FAQ About Mulch

Frequently Asked Questions

about Mulch

Q: I am re-landscaping my entire yard, and instead of mulch, rocks or pine needles, I am planning on using shells. Will shells create any type of problem for my trees, shrubs or flowers?
(Question from Naples, Florida)

A: Generally shells are much like a stone mulch. Except shells will slowly leach calcium into the soil as they very gradually degrade. If you already have a high pH (soil measure of acidity or alkalinity), which means your soil is alkaline, then using a shell mulch would slowly raise the pH. Also most Florida well water has a high (alkaline) pH which will also raise the pH of the soil over time. And generally most plants in our landscape prefer or do better with soils that are just slightly acidic. So you should have your soil pH tested at your local Cooperative Extension office. It is usually a county department listing. Also, shells, like stones, used for mulch will be warmer than an organic mulch layer. And plants generally do better when soil temperatures are moderate not hot.

Having said that I still would encourage you to use organic material for the mulch for the following reasons:

Our Florida soils are sandy with little organic matter and organic matter is beneficial for plant growth by aiding water retention and slowly breaking down to provide nutrients to the plants. Organic matter also provides higher levels of micro-organisms and humus that are beneficial to soils and plants. Once you decide to stop adding organic mulch to your soil, the existing organic matter in the soil decomposes within several months and is gone. And there is no additional organic matter other than an occasional decaying root that will replenish this valuable soil asset — organic matter.

Organic mulch is by far the best thing and one of the least expensive things you can do for the long-term health of your landscape. And the organic mulch should be placed directly onto the soil with no weed mat which would inhibit the breakdown and movement of the organic mulch into the soil.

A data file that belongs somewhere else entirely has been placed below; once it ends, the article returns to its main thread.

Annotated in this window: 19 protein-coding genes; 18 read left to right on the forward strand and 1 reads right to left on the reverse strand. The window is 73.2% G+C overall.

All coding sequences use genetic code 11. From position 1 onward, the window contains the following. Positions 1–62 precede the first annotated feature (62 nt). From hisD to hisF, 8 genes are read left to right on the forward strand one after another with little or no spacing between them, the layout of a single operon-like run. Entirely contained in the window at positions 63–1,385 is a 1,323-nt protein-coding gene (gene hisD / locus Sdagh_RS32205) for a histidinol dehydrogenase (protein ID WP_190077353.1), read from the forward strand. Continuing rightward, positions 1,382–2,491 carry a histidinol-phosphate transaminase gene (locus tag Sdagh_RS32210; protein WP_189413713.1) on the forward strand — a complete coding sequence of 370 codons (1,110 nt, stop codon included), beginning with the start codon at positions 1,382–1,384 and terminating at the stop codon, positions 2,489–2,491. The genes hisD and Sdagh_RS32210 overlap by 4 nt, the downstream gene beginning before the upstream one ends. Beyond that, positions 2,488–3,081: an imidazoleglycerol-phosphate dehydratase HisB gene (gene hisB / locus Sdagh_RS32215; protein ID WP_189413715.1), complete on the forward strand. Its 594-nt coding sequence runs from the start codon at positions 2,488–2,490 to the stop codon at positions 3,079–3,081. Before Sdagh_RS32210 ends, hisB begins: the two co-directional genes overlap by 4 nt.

For more on organic mulching check out my web site page: Mulch.

As you can see I do have a organic mulch bias. But I have developed this bias over the years watching poor sandy soils become poorer and plants doing poorly.

Good luck however you decide to proceed.

Q: What kind of mulch would you recommend to use in beds around and close to our home. In the beginning we used cypress mulch and discontinued it a number of years ago because of the rampant destruction of cypress trees. Then we went to pine bark and encountered an ant problem, i.e. they entered the house. Our pest control people told us that eventually  these ants would attract termites. So we removed all of the pine bark and are left with the above question. Short of investing in stone (pebbles) I would greatly appreciate your advice. Thank you. (Question from St. Augustine, Florida)

A: There are many reasons stones should not be used as mulch. A couple reasons are increased heat retention and lack of improvement of organic matter of the soil the stones cover. In fact, since there is a weed mat barrier between the stones and the soil, any organic matter that existed in the soil becomes used up (decomposes) and disappears leaving a very low quality soil for plants and trees.